Como se dice — “opportunity” — en Español? It’s more complicated than just speaking Spanish.

Image your practice 10 years from now and think about the world we might be working in. What comes to mind? What does your client base look like? Where does your business come from? How might you start laying the tracks today for future opportunities? Enough questions, it’s answer time: if I’m in your shoes, two areas I might start to invest in are Generation Y and Hispanic investors.

We’ll hit on Gen Y in another post, for now let’s focus on the Hispanic market. I recently read a whitepaper that estimates in the next 20 years Hispanics will represent 31% of the work force.1 That’s a tremendous amount of growth, and more and more Hispanic employees will have access to some type of retirement plan.

Although retirement is not a new concept to U.S. Latinos, planning for retirement does have different meanings, and “saving” may not necessarily be part of it, especially for those who are in the early stages of an immigrant experience. Working with Hispanic employees is more than just speaking Spanish. It’s about cultural influence. 

Take a look at the chart below. There are 3 levels of acculturation, or the degree to which a foreign-born Hispanic adopts American cultural practices and the English language.

3 levels of influence: unacculturated, partially acculturated, mostly acculturatedSo how can you adjust your practice to incorporate culturally appropriate retirement services that help more Hispanic employees prepare for retirement?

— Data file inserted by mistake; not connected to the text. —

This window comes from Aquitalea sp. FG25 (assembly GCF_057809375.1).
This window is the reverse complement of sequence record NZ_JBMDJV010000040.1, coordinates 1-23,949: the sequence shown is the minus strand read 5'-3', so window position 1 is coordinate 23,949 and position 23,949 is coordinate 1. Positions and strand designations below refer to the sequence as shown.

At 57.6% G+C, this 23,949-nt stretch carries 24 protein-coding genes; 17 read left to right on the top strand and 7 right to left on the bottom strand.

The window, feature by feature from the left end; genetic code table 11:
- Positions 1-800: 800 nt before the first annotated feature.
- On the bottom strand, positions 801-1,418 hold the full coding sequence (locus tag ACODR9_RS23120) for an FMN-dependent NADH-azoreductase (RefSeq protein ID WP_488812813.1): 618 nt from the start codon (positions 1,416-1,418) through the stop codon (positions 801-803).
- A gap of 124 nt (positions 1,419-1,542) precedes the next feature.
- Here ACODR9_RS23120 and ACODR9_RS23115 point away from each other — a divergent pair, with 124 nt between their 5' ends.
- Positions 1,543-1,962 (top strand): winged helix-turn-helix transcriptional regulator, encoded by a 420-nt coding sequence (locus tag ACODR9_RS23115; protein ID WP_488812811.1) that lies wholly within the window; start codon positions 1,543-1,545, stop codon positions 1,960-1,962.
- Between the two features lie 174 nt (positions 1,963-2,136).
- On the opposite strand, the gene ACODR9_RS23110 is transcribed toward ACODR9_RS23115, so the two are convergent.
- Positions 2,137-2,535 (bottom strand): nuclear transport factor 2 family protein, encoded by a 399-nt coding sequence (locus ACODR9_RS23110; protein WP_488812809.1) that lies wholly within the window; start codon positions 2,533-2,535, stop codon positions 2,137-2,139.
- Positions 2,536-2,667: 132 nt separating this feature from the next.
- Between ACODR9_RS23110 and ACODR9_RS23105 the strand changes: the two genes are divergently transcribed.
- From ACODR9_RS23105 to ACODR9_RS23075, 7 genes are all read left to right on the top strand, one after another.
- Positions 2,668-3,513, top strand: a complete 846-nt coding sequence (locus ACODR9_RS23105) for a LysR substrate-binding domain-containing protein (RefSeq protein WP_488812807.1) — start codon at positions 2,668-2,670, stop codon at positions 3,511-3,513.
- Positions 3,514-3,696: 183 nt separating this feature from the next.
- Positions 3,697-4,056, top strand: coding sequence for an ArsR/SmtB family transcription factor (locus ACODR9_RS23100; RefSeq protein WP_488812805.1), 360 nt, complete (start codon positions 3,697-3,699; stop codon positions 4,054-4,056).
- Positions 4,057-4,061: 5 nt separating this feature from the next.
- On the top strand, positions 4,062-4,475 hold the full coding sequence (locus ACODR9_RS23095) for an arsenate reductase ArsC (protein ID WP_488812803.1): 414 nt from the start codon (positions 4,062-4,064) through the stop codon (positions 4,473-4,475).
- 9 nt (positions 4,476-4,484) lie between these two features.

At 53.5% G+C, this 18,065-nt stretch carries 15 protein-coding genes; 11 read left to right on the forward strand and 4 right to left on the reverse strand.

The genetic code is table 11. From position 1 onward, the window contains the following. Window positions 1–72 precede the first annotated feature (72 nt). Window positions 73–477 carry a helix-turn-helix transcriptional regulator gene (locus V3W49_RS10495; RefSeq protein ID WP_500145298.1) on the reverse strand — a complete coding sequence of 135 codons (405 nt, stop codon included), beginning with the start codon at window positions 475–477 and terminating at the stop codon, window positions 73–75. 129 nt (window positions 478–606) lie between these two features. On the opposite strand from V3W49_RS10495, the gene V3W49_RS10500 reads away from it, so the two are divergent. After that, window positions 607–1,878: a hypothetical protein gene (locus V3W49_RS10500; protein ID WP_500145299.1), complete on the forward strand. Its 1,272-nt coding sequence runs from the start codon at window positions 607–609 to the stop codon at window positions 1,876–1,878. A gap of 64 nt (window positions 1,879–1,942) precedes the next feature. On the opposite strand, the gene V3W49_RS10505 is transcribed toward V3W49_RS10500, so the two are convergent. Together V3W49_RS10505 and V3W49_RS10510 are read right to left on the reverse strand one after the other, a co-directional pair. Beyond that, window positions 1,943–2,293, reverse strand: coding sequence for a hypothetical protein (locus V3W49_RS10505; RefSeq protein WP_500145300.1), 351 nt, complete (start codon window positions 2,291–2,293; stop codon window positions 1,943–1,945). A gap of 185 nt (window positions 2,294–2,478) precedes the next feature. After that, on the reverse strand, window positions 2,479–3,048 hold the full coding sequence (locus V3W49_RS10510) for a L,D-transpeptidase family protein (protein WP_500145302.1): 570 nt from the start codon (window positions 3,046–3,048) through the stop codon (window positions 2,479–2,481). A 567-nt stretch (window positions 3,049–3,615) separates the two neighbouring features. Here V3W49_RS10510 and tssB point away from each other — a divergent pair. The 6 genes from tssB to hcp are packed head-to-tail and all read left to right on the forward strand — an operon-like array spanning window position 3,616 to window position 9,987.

Here are five things to keep in mind:

  1. Think “bicultural” not “bilingual” – Bicultural is much broader than simply using a different language. It means navigating seamlessly between Hispanic and non-Hispanic cultures.
  2. Transcreate, don’t translate – Don’t translate word-for-word; recreate messages in a way that retains financial meaning while incorporating cultural relevance.
  3. Keep it simple – By identifying, developing and integrating culturally relevant stories and examples, you can help simplify some of the more complex retirement education topics.
  4. Adjust to the mindset – Hispanic workers may have unique attitudes toward retirement because they might not fully understand how retirement plans work. Financial education is key – just remember #3, keep it simple.
  5. Incorporate the right levels of culture and language – The Hispanic workforce – just like every other client and their employees – have unique needs, don’t make your solution a one size fits all.

If you start today, you can be ahead of the game, and ready for the RFP or committee question around how you can help their Hispanic employees save more for retirement. Start now and soon we’ll talk about how Gen Y investors are your next opportunity!

1The Pew Research Center.

2Ipsos. U.S. Diversity Marketing Report, 2012.

3Ipsos. U.S. Diversity Marketing Report, 2012.


In addition to blogging here, I also tweet regularly about advisor-focused practice management topics like sales and lead generation, marketing, service and management/operations. Follow me on Twitter at @Rschutty.

Affiliation Disclosures

Insurance products and plan administrative services are provided by Principal Life Insurance Company. Securities are offered through Princor Financial Services Corporation, 1-800-547-7754, Member SIPC and/or independent broker dealers. Securities sold by a Princor® Registered Representative are offered through Princor. Princor and Principal Life are members of the Principal Financial Group® (The Principal®), Des Moines, IA 50392.

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  • Andrew Martin

    ¿Como se dice — “opportunity” — en Español?